Why is the Pakistan-Iran relationship vital?

Foreign policy analysts in Pakistan have supported re-engagement with Iran despite border tensions.

“Pakistan has a troubled border with India as well as Afghanistan. Establishing a normal and stable relationship with Iran was of utmost importance to Pakistan, and remains so,” veteran Pakistani diplomat Maleeha Lodhi told Al Jazeera in the wake of the border tensions in January.

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Islamabad and Tehran aim to boost bilateral trade, which currently amounts to more than $2 billion.

Faisal told Al Jazeera that there is significant informal trade between the two countries, including liquefied petroleum gas and crude oil. He added that Iran also provides electricity to Balochistan province and other border areas of Pakistan.

In May 2023, Sharif and Raisi opened the first border market at the Mand-Pishin border crossing.

Moreover, the two neighbors have close cultural and religious ties, with tens of thousands of minority Shiites from Pakistan going to Iran every year to perform Umrah.

However, Tadlab's Al-Zaidi said shared cultural ties and long borders — 900 kilometers (559 miles) — had not translated into people-to-people exchanges and deep trade ties.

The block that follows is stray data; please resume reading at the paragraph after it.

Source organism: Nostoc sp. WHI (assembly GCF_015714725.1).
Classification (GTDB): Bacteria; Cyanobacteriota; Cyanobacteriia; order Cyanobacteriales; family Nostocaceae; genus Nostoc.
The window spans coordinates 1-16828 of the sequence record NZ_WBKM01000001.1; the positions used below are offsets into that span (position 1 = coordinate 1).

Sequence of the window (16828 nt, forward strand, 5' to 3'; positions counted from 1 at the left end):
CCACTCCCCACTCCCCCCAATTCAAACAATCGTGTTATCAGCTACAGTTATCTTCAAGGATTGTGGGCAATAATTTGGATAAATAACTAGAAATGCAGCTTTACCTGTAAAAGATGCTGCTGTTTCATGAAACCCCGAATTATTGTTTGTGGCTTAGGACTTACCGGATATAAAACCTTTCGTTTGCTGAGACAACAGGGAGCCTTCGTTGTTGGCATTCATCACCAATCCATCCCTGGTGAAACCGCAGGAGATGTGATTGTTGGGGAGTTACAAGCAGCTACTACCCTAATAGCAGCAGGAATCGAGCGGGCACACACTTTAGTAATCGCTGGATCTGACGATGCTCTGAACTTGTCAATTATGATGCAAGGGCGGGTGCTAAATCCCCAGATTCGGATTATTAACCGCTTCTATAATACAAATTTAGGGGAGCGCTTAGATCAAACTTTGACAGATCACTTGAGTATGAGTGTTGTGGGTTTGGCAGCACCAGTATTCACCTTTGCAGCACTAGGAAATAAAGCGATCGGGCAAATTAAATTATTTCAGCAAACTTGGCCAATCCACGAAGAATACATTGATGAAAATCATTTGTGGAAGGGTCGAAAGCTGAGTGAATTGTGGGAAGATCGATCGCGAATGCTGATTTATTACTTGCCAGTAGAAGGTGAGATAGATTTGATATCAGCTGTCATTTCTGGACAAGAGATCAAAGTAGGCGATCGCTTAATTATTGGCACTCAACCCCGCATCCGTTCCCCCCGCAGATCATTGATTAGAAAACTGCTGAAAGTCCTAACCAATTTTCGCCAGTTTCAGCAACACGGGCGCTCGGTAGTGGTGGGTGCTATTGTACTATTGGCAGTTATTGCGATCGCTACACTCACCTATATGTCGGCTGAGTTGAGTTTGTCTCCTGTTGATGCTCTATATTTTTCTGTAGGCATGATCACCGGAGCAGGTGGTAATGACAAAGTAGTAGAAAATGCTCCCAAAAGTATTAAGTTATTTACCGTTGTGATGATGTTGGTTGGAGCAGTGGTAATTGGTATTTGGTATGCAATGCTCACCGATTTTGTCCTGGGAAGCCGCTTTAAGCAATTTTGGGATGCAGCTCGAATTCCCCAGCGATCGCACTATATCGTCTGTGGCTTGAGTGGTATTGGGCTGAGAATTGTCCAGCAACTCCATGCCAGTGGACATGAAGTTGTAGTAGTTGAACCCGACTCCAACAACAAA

“Instead, trade mostly falls outside the official scope and travel is limited to religious tourism,” he added.

On the eve of his trip, the Iranian president set a goal of achieving $10 billion in bilateral trade, saying that the level of economic relations between the two countries is not equal to the level of political relations. Last August, they set the bilateral trade target at $5 billion.


A plan to build a pipeline to export Iranian natural gas to Pakistan has stalled amid opposition from the United States, which has imposed a wide range of sanctions on Tehran over its nuclear program.

Faisal, of the University of Technology Sydney, said the Pakistan-Iran gas pipeline may be discussed during the talks.

How did Pakistan respond to the tensions between Iran and Israel?

On April 14, one day after the Iranian attacks on Israel, the Pakistani Foreign Ministry issued a statement calling for de-escalation. The statement considered the events “the repercussions of the collapse of diplomacy.”

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“This also underscores the ‘serious’ repercussions in cases where the UN Security Council is unable to fulfill its responsibilities to maintain international peace and security,” the ministry’s statement said.

She added that Pakistan stressed the need to make international efforts to prevent further hostilities in the region and to achieve a ceasefire in Gaza.

“It has now become extremely urgent to stabilize the situation and restore peace. We call on all parties to exercise maximum restraint,” the statement concluded.

Pakistan does not recognize Israel, and does not have direct channels of communication with it.

“In recent years, there has been increasing speculation about the pressures exerted by the Gulf Cooperation Council countries [Gulf Cooperation Council] Pakistan demanded changes to its policy towards Palestine. Al-Zaidi said: “There is no indication that such a change is on the table.”